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Diary Extracts: Landscape

Extract 1: Sierra Leone
Extract 2: Appolonia, Gold Coast
Extract 3: River Congo

(All extracts taken from GB 0240 FA/67/3)


Extract 1: Sierra Leone

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Transcription

 

[p 24]

HMS Buffalo

12 May 1858
At Sierra Leone

Employed as yesterday. Walked out to the village named “Kissy”
- about four miles from Sierra Leone. The road to this village
is exceedingly pretty. At this time, both sides were lined with cocoa nut,
Orange, and, Mango, trees (loaded with fruit,) intermixed with
Banana plants drooping under large bunches of ripe
fruit. Negro huts occur at short intervals along the road
and several handsome country houses are to be seen
at a little distance off the road. There are apparently only
two or three European residents in the village.
6.P.M. HMS “Childers” saluted Spanish Commodore – Do returned salute

[p 24]

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Extract 2: Appolonia, Gold Coast

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Transcription

 

[p 35]

HMS Buffalo - Appolonia

18 July 1858
Appolonia

I endeavoured to get off to the Ship, but, the surf had now become
so fearful that the King and canoemen declared it would be
quite impossible to pass through it. Such a succession of
surfs as now presented themselves I have never before seen.
The outer ones, before breaking, looked like a high green wall
with a front as smooth and as level as glass and when
they toppled over and fell they produced a noise which
might have been heard at least a mile off.
Spent the remainder of the day in the Kings house and
visiting the different quarters of the town of Appolonia.
The town or village is built close to the beach and
is entirely composed of Bamboos – the houses of the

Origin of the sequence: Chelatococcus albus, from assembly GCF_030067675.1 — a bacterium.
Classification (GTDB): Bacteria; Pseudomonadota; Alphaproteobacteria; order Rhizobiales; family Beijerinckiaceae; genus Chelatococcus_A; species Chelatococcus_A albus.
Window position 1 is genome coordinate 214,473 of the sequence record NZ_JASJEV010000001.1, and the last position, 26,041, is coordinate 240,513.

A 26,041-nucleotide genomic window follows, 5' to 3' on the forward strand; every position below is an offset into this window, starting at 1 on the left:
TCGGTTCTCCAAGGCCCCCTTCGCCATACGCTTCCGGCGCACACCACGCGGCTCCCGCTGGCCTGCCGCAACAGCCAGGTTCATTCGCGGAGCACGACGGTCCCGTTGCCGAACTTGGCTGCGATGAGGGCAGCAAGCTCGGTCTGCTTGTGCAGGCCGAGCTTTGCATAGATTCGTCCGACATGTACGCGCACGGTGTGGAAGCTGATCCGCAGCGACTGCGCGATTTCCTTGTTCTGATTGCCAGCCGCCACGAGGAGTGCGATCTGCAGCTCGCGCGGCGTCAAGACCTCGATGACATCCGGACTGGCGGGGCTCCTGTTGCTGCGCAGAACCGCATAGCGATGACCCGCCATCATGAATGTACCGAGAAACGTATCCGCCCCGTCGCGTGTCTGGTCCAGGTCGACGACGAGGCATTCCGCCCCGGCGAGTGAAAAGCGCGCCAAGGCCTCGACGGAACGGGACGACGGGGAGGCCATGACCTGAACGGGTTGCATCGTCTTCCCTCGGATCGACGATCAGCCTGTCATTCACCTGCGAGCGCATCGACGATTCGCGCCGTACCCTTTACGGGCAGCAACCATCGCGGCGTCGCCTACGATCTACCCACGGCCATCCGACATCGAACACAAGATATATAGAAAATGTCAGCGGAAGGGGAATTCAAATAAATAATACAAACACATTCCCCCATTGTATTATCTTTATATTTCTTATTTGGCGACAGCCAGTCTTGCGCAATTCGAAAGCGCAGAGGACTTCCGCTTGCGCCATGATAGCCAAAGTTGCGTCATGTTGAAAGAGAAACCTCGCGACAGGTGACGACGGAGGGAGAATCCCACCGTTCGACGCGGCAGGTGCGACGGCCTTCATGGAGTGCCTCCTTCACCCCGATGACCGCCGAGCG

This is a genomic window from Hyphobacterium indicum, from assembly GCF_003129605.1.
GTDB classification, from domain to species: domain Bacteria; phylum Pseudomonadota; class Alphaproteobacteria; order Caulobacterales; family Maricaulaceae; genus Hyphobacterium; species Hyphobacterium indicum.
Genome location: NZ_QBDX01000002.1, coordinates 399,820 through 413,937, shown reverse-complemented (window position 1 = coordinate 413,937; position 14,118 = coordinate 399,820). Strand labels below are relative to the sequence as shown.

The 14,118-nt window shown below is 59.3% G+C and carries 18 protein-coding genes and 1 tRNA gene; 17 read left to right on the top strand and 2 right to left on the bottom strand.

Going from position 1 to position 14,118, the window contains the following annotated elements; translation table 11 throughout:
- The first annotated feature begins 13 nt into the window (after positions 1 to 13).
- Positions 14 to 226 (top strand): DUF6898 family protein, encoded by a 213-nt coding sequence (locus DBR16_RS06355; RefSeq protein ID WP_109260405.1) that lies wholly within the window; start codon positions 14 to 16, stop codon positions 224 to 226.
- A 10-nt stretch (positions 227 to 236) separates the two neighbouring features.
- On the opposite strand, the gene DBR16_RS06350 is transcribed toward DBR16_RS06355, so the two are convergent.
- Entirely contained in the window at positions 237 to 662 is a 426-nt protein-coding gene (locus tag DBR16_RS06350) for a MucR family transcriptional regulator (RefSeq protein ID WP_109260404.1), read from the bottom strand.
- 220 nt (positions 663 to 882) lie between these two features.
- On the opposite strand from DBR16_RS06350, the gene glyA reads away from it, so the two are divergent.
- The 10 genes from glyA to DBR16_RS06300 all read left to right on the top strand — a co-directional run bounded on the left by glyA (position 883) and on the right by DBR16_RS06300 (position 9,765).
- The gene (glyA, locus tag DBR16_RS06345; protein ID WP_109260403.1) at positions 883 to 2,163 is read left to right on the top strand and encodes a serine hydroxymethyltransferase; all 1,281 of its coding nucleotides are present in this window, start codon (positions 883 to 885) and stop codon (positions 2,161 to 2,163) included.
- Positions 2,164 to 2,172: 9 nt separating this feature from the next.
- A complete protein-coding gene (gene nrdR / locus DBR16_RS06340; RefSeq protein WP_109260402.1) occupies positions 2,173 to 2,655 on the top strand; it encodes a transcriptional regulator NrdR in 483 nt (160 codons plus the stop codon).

King and a few of the principal persons being plastered
with mud and whitewashed. The streets or passages through
it are about four feet wide lined on each side by a fence
of Bamboos placed closely side by side. Here and there
in this fence are to be seen small Bamboo doors
about three feet high by two feet wide which lead to
an enclosure which contains either four or five huts
or the house &c of an important negro. The Fort of
Appolonia has been long since abandoned and is now
a complete ruin. During the time a detachment was
lodged in the fort the natives were very difficult to manage
being constantly inclined to treachery and bloodshed.
The natives, at present, trade with the different ships that
touch at the place, exchanging ivory, palm oil, and, Gold
dust for cutlery, cottons &c, &c. They know the value
of Gold dust, full well, and it is said that they
are in the habit of buying brass filings from some
of the merchants on the coast which they mix pretty
freely with the pure metal, so that purchasers are
always obliged to be on the alert for this fraud.
Visited the “Grand Palaver” in the Kings court yard and had
an opportunity of seeing about three hundred Kings and
chiefs assembled dressed grotesquely – one wearing a
beaver or silk hat without any other dress beyond a piece
of Calico around the loins, another merely the latter, another
a jacket reaching to his middle, another wrapped in a
large Calico scarf, and so on, in fact no two persons were
dressed alike. Slept at the house of the King’s son,
the King’s house being crowded by the offers of “the palaver

[p 35]

 

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Extract 3: River Congo

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Transcription

 

[p 47]

HMS Buffalo

16 October 1858
River Congo

...Visited the native village at Sharks Point; it consists
of about thirty miserable huts built of bamboos and
thatched with palm leaves. Besides the huts there are a
few little fences about four feet high by six feet long
which they make use of as a protection against the wind
during the night, and during the day they have a little
fire lighted to leeward of it which they cook their
fish &c. At first sight one is struck with the impression
that human beings could not be reduced to such a degraded
scale as they appear at the River Congo: the women, in general
have a much worse appearance than the men: their conduct
and manners bear the character of grass and brutal sensuality
If they are a specimen of their “benighted” country people
I doubt whether civilization will ever make great progress
amongst them. The women are almost entirely naked
as regards any kind of clothing, but are actually laden
with brass and iron rings on the arms and legs as
ornaments...

[p 47]

 

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